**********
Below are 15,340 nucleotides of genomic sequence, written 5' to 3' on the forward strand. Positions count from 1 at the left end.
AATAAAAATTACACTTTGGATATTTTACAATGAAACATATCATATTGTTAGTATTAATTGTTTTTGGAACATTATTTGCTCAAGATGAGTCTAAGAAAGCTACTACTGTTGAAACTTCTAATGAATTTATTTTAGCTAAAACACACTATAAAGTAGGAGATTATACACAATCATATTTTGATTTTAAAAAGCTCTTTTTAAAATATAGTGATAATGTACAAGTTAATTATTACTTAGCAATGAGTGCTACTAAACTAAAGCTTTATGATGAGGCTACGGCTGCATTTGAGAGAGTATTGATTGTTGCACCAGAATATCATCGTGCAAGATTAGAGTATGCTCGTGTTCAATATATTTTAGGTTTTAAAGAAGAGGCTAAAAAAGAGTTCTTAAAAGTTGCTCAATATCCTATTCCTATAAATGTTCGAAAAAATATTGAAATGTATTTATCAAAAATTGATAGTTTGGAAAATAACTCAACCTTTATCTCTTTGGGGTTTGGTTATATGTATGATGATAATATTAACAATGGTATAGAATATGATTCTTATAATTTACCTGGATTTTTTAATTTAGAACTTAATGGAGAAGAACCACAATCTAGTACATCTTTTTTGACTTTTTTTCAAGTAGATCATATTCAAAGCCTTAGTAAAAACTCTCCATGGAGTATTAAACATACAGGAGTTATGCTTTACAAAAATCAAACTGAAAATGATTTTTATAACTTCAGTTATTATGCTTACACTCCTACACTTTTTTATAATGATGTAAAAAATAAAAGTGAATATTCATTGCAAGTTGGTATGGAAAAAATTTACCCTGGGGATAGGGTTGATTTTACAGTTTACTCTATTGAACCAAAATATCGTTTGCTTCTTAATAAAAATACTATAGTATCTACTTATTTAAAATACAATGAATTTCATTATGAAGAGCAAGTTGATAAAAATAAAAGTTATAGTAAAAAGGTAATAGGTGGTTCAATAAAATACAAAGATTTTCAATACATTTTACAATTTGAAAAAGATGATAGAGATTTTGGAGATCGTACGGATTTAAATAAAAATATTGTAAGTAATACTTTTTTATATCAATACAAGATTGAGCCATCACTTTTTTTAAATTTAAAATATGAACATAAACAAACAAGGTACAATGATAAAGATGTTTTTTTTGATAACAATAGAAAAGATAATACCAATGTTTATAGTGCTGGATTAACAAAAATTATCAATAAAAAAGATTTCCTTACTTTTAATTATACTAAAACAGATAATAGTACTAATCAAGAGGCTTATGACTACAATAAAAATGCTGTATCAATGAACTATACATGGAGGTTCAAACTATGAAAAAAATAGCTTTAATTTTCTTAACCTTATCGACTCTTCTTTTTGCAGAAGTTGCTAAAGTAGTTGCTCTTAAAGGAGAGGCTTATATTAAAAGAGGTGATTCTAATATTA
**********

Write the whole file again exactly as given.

Below are 15,340 nucleotides of genomic sequence, written 5' to 3' on the forward strand. Positions count from 1 at the left end.
AATAAAAATTACACTTTGGATATTTTACAATGAAACATATCATATTGTTAGTATTAATTGTTTTTGGAACATTATTTGCTCAAGATGAGTCTAAGAAAGCTACTACTGTTGAAACTTCTAATGAATTTATTTTAGCTAAAACACACTATAAAGTAGGAGATTATACACAATCATATTTTGATTTTAAAAAGCTCTTTTTAAAATATAGTGATAATGTACAAGTTAATTATTACTTAGCAATGAGTGCTACTAAACTAAAGCTTTATGATGAGGCTACGGCTGCATTTGAGAGAGTATTGATTGTTGCACCAGAATATCATCGTGCAAGATTAGAGTATGCTCGTGTTCAATATATTTTAGGTTTTAAAGAAGAGGCTAAAAAAGAGTTCTTAAAAGTTGCTCAATATCCTATTCCTATAAATGTTCGAAAAAATATTGAAATGTATTTATCAAAAATTGATAGTTTGGAAAATAACTCAACCTTTATCTCTTTGGGGTTTGGTTATATGTATGATGATAATATTAACAATGGTATAGAATATGATTCTTATAATTTACCTGGATTTTTTAATTTAGAACTTAATGGAGAAGAACCACAATCTAGTACATCTTTTTTGACTTTTTTTCAAGTAGATCATATTCAAAGCCTTAGTAAAAACTCTCCATGGAGTATTAAACATACAGGAGTTATGCTTTACAAAAATCAAACTGAAAATGATTTTTATAACTTCAGTTATTATGCTTACACTCCTACACTTTTTTATAATGATGTAAAAAATAAAAGTGAATATTCATTGCAAGTTGGTATGGAAAAAATTTACCCTGGGGATAGGGTTGATTTTACAGTTTACTCTATTGAACCAAAATATCGTTTGCTTCTTAATAAAAATACTATAGTATCTACTTATTTAAAATACAATGAATTTCATTATGAAGAGCAAGTTGATAAAAATAAAAGTTATAGTAAAAAGGTAATAGGTGGTTCAATAAAATACAAAGATTTTCAATACATTTTACAATTTGAAAAAGATGATAGAGATTTTGGAGATCGTACGGATTTAAATAAAAATATTGTAAGTAATACTTTTTTATATCAATACAAGATTGAGCCATCACTTTTTTTAAATTTAAAATATGAACATAAACAAACAAGGTACAATGATAAAGATGTTTTTTTTGATAACAATAGAAAAGATAATACCAATGTTTATAGTGCTGGATTAACAAAAATTATCAATAAAAAAGATTTCCTTACTTTTAATTATACTAAAACAGATAATAGTACTAATCAAGAGGCTTATGACTACAATAAAAATGCTGTATCAATGAACTATACATGGAGGTTCAAACTATGAAAAAAATAGCTTTAATTTTCTTAACCTTATCGACTCTTCTTTTTGCAGAAGTTGCTAAAGTAGTTGCTCTTAAAGGAGAGGCTTATATTAAAAGAGGTGATTCTAATATTA